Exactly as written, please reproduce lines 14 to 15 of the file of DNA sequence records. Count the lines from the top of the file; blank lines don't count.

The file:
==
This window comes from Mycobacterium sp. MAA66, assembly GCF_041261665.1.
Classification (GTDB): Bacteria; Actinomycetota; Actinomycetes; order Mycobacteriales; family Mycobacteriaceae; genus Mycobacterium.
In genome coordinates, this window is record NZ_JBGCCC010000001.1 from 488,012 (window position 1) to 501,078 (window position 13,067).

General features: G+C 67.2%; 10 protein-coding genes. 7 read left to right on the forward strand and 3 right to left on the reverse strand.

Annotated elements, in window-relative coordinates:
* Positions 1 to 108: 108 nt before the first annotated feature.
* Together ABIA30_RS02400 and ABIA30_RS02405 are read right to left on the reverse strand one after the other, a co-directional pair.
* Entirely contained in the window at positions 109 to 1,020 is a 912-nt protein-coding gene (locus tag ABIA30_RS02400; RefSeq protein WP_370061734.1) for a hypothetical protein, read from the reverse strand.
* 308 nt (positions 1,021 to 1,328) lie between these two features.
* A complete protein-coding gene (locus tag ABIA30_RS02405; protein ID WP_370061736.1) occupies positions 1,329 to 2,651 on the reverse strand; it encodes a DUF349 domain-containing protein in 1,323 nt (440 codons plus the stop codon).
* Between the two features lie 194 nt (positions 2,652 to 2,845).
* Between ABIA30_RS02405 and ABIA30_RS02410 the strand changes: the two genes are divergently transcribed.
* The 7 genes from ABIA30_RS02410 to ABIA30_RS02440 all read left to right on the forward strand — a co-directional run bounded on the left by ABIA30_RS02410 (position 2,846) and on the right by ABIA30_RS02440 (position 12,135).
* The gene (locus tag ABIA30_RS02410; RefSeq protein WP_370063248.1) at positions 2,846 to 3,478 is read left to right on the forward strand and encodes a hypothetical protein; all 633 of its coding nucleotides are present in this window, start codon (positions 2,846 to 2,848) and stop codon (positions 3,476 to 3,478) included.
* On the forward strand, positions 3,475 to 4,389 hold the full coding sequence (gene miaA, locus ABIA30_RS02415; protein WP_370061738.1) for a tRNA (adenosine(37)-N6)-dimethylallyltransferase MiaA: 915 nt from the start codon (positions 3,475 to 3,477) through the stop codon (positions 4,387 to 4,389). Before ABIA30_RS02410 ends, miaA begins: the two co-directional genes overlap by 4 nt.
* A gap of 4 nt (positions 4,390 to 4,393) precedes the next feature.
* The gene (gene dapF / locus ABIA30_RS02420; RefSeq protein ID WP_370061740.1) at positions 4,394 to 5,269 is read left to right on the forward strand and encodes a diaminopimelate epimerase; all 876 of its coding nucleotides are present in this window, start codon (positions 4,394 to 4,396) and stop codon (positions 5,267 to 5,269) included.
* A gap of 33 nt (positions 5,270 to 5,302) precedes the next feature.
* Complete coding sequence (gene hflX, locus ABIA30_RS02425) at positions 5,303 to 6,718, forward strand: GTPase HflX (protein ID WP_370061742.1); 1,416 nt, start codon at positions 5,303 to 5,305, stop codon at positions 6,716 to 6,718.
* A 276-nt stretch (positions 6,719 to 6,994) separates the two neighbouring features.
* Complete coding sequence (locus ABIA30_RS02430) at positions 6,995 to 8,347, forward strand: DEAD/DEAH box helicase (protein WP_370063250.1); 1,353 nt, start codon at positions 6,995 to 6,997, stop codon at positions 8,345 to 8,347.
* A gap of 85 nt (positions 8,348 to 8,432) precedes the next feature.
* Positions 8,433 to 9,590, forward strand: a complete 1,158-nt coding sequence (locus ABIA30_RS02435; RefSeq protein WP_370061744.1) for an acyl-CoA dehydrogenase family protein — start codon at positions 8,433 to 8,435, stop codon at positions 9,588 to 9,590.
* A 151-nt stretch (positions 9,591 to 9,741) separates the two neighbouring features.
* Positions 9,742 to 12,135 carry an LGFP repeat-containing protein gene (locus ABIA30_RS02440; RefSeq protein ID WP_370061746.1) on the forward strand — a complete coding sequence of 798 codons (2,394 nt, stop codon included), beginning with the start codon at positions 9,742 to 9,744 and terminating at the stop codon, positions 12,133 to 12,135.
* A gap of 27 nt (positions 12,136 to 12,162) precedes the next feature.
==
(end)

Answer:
* The gene (locus tag ABIA30_RS02410; RefSeq protein WP_370063248.1) at positions 2,846 to 3,478 is read left to right on the forward strand and encodes a hypothetical protein; all 633 of its coding nucleotides are present in this window, start codon (positions 2,846 to 2,848) and stop codon (positions 3,476 to 3,478) included.
* On the forward strand, positions 3,475 to 4,389 hold the full coding sequence (gene miaA, locus ABIA30_RS02415; protein WP_370061738.1) for a tRNA (adenosine(37)-N6)-dimethylallyltransferase MiaA: 915 nt from the start codon (positions 3,475 to 3,477) through the stop codon (positions 4,387 to 4,389). Before ABIA30_RS02410 ends, miaA begins: the two co-directional genes overlap by 4 nt.